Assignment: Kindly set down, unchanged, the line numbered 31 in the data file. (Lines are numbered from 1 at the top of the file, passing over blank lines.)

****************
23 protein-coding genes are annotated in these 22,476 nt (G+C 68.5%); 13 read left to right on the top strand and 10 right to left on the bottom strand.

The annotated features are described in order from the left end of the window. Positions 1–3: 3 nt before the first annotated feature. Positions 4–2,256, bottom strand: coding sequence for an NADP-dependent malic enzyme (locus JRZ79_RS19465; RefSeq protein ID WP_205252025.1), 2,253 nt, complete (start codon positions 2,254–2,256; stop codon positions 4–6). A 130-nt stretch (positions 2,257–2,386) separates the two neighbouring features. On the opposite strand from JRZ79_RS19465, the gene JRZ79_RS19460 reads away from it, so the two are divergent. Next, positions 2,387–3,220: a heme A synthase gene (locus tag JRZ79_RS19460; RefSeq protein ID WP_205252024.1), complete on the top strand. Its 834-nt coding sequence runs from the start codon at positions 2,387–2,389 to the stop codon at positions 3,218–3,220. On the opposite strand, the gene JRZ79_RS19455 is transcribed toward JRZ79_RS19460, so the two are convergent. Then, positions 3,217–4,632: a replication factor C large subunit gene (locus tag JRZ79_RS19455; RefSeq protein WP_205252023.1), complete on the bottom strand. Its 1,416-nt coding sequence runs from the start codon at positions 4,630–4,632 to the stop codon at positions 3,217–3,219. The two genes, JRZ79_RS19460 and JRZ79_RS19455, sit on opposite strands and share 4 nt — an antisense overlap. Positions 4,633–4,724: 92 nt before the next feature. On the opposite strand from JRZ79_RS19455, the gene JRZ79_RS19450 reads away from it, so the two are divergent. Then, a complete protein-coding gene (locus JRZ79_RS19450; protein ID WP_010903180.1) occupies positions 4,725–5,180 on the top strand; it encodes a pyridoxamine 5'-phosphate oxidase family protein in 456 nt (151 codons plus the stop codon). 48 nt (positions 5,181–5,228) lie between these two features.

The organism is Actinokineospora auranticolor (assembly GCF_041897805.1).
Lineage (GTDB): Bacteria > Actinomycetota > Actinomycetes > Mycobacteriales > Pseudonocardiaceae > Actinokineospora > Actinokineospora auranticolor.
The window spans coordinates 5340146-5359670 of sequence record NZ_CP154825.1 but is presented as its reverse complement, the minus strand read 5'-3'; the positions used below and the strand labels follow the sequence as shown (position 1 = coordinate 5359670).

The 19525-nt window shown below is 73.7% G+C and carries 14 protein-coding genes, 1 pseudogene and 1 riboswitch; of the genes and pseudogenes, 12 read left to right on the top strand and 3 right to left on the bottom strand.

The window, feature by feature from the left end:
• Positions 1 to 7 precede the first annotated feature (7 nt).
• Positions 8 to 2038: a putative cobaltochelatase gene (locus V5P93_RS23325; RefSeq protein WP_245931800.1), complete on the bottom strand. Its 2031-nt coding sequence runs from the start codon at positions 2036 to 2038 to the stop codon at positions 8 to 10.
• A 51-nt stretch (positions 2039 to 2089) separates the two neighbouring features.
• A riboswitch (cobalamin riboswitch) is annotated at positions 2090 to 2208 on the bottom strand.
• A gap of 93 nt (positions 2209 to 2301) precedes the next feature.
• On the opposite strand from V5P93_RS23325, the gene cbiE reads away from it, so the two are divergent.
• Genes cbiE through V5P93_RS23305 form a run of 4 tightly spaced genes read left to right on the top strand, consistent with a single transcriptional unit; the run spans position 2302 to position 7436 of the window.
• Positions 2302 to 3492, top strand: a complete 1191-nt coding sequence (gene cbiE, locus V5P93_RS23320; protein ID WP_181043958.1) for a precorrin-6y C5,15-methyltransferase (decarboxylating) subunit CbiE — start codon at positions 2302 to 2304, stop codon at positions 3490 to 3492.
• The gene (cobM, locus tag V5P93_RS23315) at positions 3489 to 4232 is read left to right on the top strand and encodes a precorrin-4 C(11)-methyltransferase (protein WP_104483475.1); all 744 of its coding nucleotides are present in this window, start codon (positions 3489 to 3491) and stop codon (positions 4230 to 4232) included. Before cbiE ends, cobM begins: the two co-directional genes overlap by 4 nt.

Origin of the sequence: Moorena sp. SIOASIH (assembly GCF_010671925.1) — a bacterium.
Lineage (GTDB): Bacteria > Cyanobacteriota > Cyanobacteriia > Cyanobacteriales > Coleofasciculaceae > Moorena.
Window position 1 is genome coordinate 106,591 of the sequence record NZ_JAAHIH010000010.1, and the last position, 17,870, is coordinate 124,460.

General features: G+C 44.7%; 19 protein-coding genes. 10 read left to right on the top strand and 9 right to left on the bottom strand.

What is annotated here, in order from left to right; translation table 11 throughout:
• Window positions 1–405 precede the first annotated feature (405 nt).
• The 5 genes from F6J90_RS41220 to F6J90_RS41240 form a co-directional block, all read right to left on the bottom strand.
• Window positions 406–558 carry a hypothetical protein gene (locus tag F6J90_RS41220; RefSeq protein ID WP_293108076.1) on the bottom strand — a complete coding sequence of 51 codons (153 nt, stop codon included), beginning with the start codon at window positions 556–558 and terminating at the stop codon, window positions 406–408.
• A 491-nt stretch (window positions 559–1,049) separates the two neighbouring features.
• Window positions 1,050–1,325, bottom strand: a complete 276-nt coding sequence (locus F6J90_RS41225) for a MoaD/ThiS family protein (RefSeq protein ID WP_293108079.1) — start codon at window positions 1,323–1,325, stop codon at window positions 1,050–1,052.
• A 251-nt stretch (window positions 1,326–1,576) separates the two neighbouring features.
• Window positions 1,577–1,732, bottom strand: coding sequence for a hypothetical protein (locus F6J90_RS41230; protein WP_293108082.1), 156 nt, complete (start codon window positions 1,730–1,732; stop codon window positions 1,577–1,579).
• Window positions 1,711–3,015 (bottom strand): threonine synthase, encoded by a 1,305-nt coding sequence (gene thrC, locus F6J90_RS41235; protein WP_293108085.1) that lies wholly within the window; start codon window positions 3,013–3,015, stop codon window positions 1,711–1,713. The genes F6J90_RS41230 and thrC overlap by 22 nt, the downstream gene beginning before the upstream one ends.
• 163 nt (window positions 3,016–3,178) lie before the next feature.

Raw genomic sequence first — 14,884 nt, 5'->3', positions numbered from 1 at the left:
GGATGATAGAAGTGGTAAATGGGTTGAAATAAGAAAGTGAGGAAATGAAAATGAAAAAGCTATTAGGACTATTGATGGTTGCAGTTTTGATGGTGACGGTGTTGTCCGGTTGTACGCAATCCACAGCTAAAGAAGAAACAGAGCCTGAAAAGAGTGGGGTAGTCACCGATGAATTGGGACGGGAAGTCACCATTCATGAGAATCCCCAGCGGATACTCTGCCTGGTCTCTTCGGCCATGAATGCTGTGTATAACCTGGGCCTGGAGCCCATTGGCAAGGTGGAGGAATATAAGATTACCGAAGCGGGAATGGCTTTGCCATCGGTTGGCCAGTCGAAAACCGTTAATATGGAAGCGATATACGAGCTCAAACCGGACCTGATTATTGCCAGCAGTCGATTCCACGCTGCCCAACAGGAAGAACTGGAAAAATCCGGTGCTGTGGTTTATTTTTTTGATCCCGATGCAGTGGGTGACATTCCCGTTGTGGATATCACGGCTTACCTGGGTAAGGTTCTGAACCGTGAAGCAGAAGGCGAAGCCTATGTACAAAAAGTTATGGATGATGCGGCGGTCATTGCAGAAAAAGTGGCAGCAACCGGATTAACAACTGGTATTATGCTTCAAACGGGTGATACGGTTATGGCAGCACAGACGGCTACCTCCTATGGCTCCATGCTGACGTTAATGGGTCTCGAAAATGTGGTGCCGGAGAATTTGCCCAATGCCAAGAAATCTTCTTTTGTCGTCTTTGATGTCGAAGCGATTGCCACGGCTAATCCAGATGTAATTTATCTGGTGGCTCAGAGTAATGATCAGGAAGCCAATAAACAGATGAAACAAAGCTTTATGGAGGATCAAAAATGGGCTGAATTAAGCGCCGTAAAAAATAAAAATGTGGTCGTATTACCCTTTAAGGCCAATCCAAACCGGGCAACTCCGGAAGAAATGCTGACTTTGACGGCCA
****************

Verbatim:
Raw genomic sequence first — 14,884 nt, 5'->3', positions numbered from 1 at the left: